8 Mediterranean Diet Ingredients You Need in Your Pantry by Jackie Newgent, RDN, CDN

The Mediterranean diet is touted as one of the healthiest eating plans. Meals are plant-forward and based on whole foods, including vegetables, fruits, nuts, seeds, pulses (chickpeas, lentils, dry peas, and beans), whole grains, herbs, spices, and olive oil. The eating plan also includes moderate amounts of dairy foods (including yogurt), eggs, fish, and poultry. Small amounts of red meats and sweets can periodically be included, if you’d like.

8 Mediterranean Diet Ingredients You Need in Your Pantry But the Mediterranean diet is also part of the Mediterranean lifestyle. This lifestyle includes being physically active, enjoying meals with others, and drinking water. For those that drink alcohol, having wine in moderation can be part of the lifestyle, too.
Following a Mediterranean lifestyle may play a role in improving insulin sensitivity and reducing the risk of developing type 2 diabetes and obesity. Plus, eating a Mediterranean diet may help with keeping your eyes healthy—namely vegetables, fruits, fish, and olive oil—may curb the risk of diabetes-related retinopathy.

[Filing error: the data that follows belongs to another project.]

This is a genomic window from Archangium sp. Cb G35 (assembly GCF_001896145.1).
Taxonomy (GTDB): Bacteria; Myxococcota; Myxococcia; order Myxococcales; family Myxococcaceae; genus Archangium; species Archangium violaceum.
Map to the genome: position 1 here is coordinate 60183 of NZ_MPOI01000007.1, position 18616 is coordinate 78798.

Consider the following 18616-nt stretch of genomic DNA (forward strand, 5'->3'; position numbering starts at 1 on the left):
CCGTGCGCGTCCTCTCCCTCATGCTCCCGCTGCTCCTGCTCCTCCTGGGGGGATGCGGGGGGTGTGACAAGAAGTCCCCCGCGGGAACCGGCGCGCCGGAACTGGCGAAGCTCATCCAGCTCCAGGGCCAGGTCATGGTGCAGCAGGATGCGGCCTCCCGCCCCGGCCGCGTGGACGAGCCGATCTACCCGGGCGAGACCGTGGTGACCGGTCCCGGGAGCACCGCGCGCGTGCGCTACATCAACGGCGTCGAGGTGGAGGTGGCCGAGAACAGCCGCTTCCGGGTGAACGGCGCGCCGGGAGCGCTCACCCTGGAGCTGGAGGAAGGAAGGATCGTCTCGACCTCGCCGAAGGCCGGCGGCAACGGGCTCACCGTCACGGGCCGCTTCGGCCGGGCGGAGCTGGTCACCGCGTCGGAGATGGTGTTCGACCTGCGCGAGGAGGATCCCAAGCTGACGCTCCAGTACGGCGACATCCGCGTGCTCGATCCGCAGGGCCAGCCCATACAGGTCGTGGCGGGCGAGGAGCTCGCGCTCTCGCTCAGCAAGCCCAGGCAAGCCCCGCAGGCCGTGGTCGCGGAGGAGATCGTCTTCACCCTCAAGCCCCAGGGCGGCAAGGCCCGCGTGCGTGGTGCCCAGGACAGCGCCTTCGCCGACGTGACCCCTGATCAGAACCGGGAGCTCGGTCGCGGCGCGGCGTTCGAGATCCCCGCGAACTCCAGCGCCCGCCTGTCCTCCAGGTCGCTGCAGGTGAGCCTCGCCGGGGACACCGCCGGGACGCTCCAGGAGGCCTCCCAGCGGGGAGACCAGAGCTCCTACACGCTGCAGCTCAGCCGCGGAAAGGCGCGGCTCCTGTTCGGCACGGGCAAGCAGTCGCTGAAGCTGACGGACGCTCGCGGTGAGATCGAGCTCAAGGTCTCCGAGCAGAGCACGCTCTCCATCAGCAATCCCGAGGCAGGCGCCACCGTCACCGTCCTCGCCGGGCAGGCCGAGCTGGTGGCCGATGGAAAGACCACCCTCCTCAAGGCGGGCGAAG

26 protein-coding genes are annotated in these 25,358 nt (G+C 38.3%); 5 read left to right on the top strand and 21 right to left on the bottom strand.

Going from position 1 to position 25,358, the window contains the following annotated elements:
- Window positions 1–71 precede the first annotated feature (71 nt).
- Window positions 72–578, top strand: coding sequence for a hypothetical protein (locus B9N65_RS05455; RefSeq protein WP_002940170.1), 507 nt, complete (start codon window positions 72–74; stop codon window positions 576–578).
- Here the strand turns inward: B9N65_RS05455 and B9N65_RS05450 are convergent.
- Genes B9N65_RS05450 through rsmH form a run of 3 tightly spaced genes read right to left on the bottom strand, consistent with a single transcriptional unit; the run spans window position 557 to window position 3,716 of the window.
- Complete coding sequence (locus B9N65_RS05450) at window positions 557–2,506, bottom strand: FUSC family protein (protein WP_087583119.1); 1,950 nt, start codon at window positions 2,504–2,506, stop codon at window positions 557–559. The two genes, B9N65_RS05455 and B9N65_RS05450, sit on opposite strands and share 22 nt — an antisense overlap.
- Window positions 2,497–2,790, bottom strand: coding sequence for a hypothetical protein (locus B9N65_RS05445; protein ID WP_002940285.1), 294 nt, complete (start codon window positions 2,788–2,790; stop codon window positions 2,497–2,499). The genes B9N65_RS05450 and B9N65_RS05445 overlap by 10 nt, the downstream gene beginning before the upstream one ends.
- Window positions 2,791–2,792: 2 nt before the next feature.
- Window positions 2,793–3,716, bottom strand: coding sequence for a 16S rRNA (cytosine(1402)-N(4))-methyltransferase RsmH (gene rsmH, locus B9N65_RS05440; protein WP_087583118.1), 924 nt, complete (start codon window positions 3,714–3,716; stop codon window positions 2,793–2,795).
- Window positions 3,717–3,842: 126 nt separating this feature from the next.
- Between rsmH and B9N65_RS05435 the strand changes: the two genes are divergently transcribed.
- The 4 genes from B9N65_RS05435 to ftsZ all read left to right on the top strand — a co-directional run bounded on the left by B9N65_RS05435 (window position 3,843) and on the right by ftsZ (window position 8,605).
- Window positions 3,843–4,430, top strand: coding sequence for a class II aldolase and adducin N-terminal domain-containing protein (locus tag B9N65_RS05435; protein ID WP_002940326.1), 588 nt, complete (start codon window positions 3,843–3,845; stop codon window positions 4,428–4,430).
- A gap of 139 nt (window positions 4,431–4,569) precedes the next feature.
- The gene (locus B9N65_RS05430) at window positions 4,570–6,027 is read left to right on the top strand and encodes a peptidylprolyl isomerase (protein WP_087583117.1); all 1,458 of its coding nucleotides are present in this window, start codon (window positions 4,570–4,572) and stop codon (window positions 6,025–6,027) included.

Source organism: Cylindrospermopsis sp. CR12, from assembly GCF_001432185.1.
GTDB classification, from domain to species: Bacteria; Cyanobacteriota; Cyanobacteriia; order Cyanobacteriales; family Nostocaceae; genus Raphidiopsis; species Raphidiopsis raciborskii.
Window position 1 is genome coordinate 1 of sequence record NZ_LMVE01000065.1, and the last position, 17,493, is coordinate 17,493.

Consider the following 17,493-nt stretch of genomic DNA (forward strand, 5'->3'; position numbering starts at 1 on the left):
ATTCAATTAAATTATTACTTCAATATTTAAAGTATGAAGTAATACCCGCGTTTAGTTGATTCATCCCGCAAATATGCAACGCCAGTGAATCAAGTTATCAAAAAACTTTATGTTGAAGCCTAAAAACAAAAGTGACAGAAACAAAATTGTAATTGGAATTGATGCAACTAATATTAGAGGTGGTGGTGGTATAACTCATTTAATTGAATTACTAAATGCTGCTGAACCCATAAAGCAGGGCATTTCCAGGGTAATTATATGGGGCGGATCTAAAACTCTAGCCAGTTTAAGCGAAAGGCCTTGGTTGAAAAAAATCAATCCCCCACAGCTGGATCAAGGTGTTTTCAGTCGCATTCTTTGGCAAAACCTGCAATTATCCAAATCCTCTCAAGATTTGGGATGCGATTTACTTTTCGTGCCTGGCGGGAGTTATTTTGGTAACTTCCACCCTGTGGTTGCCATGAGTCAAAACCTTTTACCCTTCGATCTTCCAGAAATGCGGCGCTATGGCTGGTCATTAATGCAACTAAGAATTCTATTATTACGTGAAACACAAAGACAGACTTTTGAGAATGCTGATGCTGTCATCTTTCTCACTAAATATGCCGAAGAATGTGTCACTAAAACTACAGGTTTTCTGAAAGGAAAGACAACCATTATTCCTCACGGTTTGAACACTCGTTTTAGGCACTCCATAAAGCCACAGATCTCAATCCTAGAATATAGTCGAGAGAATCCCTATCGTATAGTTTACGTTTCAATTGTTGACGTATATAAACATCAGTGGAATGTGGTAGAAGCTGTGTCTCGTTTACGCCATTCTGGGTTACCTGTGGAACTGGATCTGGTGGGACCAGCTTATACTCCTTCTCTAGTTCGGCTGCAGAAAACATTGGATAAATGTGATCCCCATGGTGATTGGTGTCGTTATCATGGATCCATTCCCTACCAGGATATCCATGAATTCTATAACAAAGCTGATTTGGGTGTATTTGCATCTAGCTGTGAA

For cooking with staples of the Mediterranean diet, a well-stocked pantry is key. Along with plenty of herbs and spices, plan to stock these eight delicious diabetes-friendly and nutrient-rich foods.
1. Extra-virgin olive oil
Using polyphenol-rich extra-virgin olive oil daily may improve metabolic control in people with overweight and type 2 diabetes. Swap in olive oil in place over other fats like butter or other oils.
  • Drizzle onto foods, like hummus or cooked vegetables, just before serving.
  • Swap it in place of butter when mashing potatoes or scrambling eggs.
2. In-shell pistachios
Pistachios are a great plant-based protein. Plus, they may play a role in reduction of fasting blood glucose and are delicious.
  • Snack on them. Cracking open pistachio shells may slow you down during snack time—and the empty shells can act as a visual cue to help you eat mindfully.
  • Sprinkle pistachios onto salads, soups, and stews for contrasting color and crunch.